A 30 minute flight and I arrived in Mandalay. No one was there to pick me up but luckily a guide from the same company was there for another couple. Since they didn't have a car for me, they hired and paid for a local taxi since I was on the verge of having a fit (remember Spain??). The taxi wasn't air cond and the dust and exhaust were the worse I would experience the whole 10 days I was there. My guide May and the station manager met me upon arrival at the hotel. Both were apologetic for the oversight and I decided I should practice patience...
Most noteworthy sights are outside the city of Mandalay. It was a holiday (Full moon) so traffic wasn't as bad as it could be. Everything worth seeing is a short and/or a long drive or boat ride away.
Stayed at the Sedona Hotel with a magnificent view of Mandalay Hill and the Palace from my patio. Unfortunately, mosquitoes prevented me from sitting outside on my patio to enjoy the view. It didn't bother me as it was too hot and dusty anyway. A picture window in my bathroom and bedroom gave me the same view sans mosquitoes AND it was cooler!
After checking in, I was off to Mingun by boat upriver visiting the Mingun Bell, the world's largest as well as the Mingun Paya. Monks in pink are women.
Followed by the Shwe Inbin and Golden Palace Monasteries.
After lunch we were off to the Kuthodaw Pagoda that houses the world's largest book. It's all written on marble "pages" of about 4' high and there are 1,458 pages . Yes, today was Guiness Book of World Records day! A stop at a tapestry shop was interesting but they bugged me so much to buy, I refused.
The day ended with an excursion up Mandalay Hill to see the sunset. The sunset was a nice one, but what a unique experience with monks. They go to Mandalay Hill not to see the sunset but to practice their English by talking to all the tourists who are there for the sunset. I had a conversation with a monk who was 19 years old from a monastery at the foot of the hill. He comes from a family of 7.
Had dinner at the hotel. By now, my third night and for each day that followed, I'd find myself explaining where I came from, what I was, why I was traveling alone, etc. by both locals and tourists. I should have charged each time I was asked!
The local dentist office at the local market. Markets rotate weekly at 5 different locations on or along the lake.
They look like small stones, but they are rich in iron. Women purchase and eat them for their daily dose. I'll stick to iron pills, thank you!
The lumber yard of Inle Lake on market day. Each village has their specialty. Bamboo, fish, vegetables, basket weavers, etc.
Seamstress using a manual Singer sewing machine. It costs .20 to sew a longhi (wrap skirt) after paying less than $2 for 2 meters of fabric.
We have traffic jams, they have long boat jams. We had to boat jump on foot until we got close enough to land. My gym membership pays off!
Ethnic woman from a neighboring village in her typical black dress and colorful head scarf.
...And I have so many more colorful and interesting photos!
First stop was Pindaya Caves after a short flight. It was a 2 hour drive from the airport on a small, dusty & bumpy road. Pindaya Caves - houses over 4,000 Buddha images. You can "sponsor" one of your own so there were Buddhas of every size. I soon learned that people can "sponsor" just about anything. Monestary meals for monks, temple upkeep, etc.
My hotel, Inle Lake View Resort was incredible! A remote paradise with only about 34 rooms. The staff were absolutely outstanding and genuine. Loved my room with a view of the lake. The food was delicious and they have their own organic garden growing lettuce and vegetables. A one hour foot massage set me back $20.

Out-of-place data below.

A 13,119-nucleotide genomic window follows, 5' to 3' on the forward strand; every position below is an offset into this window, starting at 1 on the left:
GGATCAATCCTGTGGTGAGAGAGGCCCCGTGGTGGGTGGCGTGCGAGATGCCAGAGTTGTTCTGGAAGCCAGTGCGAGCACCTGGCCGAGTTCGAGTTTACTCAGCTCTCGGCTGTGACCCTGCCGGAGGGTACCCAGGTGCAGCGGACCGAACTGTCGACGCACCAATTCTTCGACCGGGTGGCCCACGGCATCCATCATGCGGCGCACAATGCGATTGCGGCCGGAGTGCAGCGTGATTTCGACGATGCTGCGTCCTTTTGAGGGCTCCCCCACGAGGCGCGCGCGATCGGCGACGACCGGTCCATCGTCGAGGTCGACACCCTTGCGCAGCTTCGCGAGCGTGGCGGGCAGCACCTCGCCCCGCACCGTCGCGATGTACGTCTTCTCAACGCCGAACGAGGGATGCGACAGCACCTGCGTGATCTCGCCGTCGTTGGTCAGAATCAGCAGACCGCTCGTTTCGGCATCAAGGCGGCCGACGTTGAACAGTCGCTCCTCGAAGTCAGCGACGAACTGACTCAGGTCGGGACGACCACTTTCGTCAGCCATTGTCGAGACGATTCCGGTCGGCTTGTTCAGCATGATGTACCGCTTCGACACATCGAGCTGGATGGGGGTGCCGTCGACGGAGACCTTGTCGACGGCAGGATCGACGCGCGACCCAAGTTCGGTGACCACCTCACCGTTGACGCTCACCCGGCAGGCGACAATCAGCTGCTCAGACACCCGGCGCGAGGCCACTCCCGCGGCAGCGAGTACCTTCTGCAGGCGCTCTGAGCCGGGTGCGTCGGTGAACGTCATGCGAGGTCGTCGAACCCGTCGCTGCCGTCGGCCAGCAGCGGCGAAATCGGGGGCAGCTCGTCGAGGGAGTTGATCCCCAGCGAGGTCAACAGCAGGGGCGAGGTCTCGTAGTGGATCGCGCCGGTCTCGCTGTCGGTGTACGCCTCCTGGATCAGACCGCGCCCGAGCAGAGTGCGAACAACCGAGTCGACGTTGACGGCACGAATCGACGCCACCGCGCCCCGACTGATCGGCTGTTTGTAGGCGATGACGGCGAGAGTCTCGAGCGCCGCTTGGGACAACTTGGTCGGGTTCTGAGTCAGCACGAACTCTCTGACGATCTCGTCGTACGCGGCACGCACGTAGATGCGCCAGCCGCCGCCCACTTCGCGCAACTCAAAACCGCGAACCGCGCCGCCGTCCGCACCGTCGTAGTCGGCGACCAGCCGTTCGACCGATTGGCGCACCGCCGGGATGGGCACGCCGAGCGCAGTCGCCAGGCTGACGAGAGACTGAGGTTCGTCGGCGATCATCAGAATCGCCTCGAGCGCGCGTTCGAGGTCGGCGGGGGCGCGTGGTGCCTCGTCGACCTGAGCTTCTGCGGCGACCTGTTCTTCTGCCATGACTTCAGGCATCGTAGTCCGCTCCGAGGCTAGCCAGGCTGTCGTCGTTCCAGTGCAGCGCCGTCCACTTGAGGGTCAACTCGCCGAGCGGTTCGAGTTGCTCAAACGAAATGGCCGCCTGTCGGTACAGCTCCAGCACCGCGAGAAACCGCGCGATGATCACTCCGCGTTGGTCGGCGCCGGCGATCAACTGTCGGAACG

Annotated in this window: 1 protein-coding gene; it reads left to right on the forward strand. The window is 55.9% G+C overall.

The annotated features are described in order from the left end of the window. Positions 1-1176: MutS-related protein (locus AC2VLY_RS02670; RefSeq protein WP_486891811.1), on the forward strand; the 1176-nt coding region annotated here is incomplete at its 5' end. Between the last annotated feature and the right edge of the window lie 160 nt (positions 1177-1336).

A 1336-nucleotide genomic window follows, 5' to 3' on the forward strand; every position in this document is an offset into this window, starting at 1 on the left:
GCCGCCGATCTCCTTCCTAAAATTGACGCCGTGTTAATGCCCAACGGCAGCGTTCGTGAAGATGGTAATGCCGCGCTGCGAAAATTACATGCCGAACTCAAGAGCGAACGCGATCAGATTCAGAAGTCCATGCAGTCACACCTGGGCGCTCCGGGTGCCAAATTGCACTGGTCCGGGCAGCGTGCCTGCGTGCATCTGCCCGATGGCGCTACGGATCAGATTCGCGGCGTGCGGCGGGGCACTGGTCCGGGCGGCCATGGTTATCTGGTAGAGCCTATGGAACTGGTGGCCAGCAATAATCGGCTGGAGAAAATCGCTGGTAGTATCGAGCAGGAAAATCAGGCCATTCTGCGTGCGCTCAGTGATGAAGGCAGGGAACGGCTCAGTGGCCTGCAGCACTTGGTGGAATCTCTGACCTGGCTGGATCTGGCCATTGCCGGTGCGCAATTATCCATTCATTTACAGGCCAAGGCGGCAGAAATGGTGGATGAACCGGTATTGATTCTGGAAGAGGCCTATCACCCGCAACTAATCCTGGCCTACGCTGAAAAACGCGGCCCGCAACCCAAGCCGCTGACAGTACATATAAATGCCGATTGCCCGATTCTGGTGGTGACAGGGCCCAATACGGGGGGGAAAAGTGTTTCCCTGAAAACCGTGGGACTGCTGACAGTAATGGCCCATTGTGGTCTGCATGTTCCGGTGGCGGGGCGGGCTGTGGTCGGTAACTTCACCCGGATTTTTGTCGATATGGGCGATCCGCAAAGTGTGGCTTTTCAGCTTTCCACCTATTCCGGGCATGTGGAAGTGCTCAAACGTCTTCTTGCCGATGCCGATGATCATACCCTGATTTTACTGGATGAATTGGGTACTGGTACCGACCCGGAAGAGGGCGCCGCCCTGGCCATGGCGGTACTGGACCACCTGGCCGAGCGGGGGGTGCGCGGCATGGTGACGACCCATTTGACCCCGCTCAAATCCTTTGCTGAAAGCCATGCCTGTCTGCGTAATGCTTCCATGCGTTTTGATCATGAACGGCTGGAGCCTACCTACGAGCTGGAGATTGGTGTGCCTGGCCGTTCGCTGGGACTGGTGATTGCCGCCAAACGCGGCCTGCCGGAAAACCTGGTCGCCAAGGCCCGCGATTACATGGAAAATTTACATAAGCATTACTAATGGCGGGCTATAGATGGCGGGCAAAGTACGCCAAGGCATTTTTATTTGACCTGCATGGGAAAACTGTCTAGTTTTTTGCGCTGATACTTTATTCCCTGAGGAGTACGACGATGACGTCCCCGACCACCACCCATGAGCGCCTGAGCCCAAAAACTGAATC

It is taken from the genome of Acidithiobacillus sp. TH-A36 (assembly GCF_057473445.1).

Arrived Yangon at 2pm on Tuesday, Feb. 23rd from LAX via Bangkok. No scheduled program -- time to recuperate. I had to get used to to no credit cards accepted, no ATM's and US currency in crisp, new bills only. If you can't find new US bills, they're all being hoarded in Myanmar. Thank goodness I had new bills. If not, you're sunk.
By 4pm I was ready to explore on my own. I could see the Shwedagon Pagoda from my hotel. See the photo of Shwedogon on m previous post. This was a trip of pagodas, temples, monasteries, monks and Buddhas statues/images -- they were all beautiful and I never tired of them.
Shwedagon Pagoda was a 15 minute walk from my hotel. The most stressful part about going off on my own in this new city/country for the first time? Crossing the busy street! I got there safely w/out being hit by a motorbike after almost giving up.
Got back just in time for "happy hour" and tried a Myanmar beer. Tasted great after all that heat and dust! Never had dinner that night. Crashed early after my shower.
My hotel bill? $1 for my beer!
So much for blogging during my trip. Internet access was non-existent for the majority of my travels. I thought I'd be lucky because my hotel at my first stop in Yangon offered free wi-fi or a computer available. I tried Hotmail, Yahoo and my blog...Access Denied. Found out later that the government shuts down the internet every so often as was the case on this day. The government monitors internet users on a regular basis.
All my flights went without a hitch. A couple of delays. A forgotten transfer in Mandalay by the tour operator. All manageable.
The weather was nice and sunny. Did I say hot, too? Actually, it wasn't as unbearable as I had expected. The sun was strong and I had to buy sunscreen, which I had forgotten. It's the dry season and it's very dusty during this time of year. I must have breathed in and eaten a pound of dust during my stay. The rains will come soon and clear the skies.
I took over 400 pictures and I tried my video option on my camera. I'll send you a link to view all 400 of them if you're interested. Otherwise, here's a brief snapshot of my incredible trip to Myanmar.